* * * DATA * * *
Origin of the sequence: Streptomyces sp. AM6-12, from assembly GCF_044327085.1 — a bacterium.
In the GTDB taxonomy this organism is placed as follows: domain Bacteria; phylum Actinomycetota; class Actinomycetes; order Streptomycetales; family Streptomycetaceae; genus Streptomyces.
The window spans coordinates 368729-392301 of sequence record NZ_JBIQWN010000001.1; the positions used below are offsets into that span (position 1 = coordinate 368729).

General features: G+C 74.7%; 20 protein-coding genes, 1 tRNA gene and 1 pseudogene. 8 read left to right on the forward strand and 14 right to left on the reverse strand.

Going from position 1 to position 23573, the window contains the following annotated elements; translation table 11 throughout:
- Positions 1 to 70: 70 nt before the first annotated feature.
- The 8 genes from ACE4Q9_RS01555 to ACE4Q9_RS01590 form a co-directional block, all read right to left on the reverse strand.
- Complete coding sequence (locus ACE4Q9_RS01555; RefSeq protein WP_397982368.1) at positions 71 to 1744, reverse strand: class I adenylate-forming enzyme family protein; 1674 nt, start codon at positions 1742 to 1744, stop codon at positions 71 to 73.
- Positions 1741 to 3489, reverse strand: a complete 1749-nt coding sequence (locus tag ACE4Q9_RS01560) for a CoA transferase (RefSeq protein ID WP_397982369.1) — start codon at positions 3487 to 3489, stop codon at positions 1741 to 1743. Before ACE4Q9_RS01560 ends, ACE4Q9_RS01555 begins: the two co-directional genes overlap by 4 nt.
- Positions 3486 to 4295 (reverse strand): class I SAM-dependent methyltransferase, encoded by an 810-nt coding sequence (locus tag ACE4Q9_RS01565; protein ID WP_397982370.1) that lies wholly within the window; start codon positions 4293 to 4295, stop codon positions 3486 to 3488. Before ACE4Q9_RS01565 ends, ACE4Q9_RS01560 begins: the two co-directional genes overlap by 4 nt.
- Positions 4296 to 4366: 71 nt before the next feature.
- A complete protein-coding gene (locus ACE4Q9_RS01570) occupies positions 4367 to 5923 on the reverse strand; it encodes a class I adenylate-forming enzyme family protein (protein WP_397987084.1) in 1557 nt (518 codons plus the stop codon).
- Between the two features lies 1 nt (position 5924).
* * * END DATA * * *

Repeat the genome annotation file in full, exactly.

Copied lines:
Origin of the sequence: Streptomyces sp. AM6-12, from assembly GCF_044327085.1 — a bacterium.
In the GTDB taxonomy this organism is placed as follows: domain Bacteria; phylum Actinomycetota; class Actinomycetes; order Streptomycetales; family Streptomycetaceae; genus Streptomyces.
The window spans coordinates 368729-392301 of sequence record NZ_JBIQWN010000001.1; the positions used below are offsets into that span (position 1 = coordinate 368729).

General features: G+C 74.7%; 20 protein-coding genes, 1 tRNA gene and 1 pseudogene. 8 read left to right on the forward strand and 14 right to left on the reverse strand.

Going from position 1 to position 23573, the window contains the following annotated elements; translation table 11 throughout:
- Positions 1 to 70: 70 nt before the first annotated feature.
- The 8 genes from ACE4Q9_RS01555 to ACE4Q9_RS01590 form a co-directional block, all read right to left on the reverse strand.
- Complete coding sequence (locus ACE4Q9_RS01555; RefSeq protein WP_397982368.1) at positions 71 to 1744, reverse strand: class I adenylate-forming enzyme family protein; 1674 nt, start codon at positions 1742 to 1744, stop codon at positions 71 to 73.
- Positions 1741 to 3489, reverse strand: a complete 1749-nt coding sequence (locus tag ACE4Q9_RS01560) for a CoA transferase (RefSeq protein ID WP_397982369.1) — start codon at positions 3487 to 3489, stop codon at positions 1741 to 1743. Before ACE4Q9_RS01560 ends, ACE4Q9_RS01555 begins: the two co-directional genes overlap by 4 nt.
- Positions 3486 to 4295 (reverse strand): class I SAM-dependent methyltransferase, encoded by an 810-nt coding sequence (locus tag ACE4Q9_RS01565; protein ID WP_397982370.1) that lies wholly within the window; start codon positions 4293 to 4295, stop codon positions 3486 to 3488. Before ACE4Q9_RS01565 ends, ACE4Q9_RS01560 begins: the two co-directional genes overlap by 4 nt.
- Positions 4296 to 4366: 71 nt before the next feature.
- A complete protein-coding gene (locus ACE4Q9_RS01570) occupies positions 4367 to 5923 on the reverse strand; it encodes a class I adenylate-forming enzyme family protein (protein WP_397987084.1) in 1557 nt (518 codons plus the stop codon).
- Between the two features lies 1 nt (position 5924).